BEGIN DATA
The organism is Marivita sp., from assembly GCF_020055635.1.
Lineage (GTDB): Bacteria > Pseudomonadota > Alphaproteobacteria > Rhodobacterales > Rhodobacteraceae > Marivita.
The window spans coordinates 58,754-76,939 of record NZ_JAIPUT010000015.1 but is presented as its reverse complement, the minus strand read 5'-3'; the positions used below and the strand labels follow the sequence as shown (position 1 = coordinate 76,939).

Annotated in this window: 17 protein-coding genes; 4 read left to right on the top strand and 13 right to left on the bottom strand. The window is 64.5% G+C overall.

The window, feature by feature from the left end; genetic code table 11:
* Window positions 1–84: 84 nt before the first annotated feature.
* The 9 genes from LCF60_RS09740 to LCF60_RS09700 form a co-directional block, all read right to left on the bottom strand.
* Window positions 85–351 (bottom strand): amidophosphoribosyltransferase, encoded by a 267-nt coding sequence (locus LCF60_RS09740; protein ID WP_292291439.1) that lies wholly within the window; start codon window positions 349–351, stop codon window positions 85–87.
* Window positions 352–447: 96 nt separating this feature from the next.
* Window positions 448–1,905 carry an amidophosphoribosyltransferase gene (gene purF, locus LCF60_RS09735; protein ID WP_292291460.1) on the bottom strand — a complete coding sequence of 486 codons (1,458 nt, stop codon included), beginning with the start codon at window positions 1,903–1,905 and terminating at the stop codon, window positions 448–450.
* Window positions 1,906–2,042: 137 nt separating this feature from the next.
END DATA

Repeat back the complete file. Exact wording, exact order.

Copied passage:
The organism is Marivita sp., from assembly GCF_020055635.1.
Lineage (GTDB): Bacteria > Pseudomonadota > Alphaproteobacteria > Rhodobacterales > Rhodobacteraceae > Marivita.
The window spans coordinates 58,754-76,939 of record NZ_JAIPUT010000015.1 but is presented as its reverse complement, the minus strand read 5'-3'; the positions used below and the strand labels follow the sequence as shown (position 1 = coordinate 76,939).

Annotated in this window: 17 protein-coding genes; 4 read left to right on the top strand and 13 right to left on the bottom strand. The window is 64.5% G+C overall.

The window, feature by feature from the left end; genetic code table 11:
* Window positions 1–84: 84 nt before the first annotated feature.
* The 9 genes from LCF60_RS09740 to LCF60_RS09700 form a co-directional block, all read right to left on the bottom strand.
* Window positions 85–351 (bottom strand): amidophosphoribosyltransferase, encoded by a 267-nt coding sequence (locus LCF60_RS09740; protein ID WP_292291439.1) that lies wholly within the window; start codon window positions 349–351, stop codon window positions 85–87.
* Window positions 352–447: 96 nt separating this feature from the next.
* Window positions 448–1,905 carry an amidophosphoribosyltransferase gene (gene purF, locus LCF60_RS09735; protein ID WP_292291460.1) on the bottom strand — a complete coding sequence of 486 codons (1,458 nt, stop codon included), beginning with the start codon at window positions 1,903–1,905 and terminating at the stop codon, window positions 448–450.
* Window positions 1,906–2,042: 137 nt separating this feature from the next.